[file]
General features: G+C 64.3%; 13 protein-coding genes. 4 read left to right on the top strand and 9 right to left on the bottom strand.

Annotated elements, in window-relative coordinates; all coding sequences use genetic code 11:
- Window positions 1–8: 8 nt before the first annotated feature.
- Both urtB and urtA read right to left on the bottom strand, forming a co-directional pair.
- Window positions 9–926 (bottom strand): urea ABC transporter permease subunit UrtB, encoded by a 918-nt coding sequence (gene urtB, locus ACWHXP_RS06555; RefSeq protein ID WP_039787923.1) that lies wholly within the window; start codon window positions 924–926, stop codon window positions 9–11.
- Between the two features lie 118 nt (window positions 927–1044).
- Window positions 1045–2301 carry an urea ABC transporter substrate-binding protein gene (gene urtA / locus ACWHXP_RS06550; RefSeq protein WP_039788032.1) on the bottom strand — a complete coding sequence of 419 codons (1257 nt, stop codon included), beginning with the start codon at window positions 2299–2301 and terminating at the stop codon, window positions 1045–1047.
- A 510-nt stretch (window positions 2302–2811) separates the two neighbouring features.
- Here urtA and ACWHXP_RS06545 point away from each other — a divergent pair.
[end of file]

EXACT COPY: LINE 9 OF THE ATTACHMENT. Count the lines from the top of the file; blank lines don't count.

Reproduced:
- Here urtA and ACWHXP_RS06545 point away from each other — a divergent pair.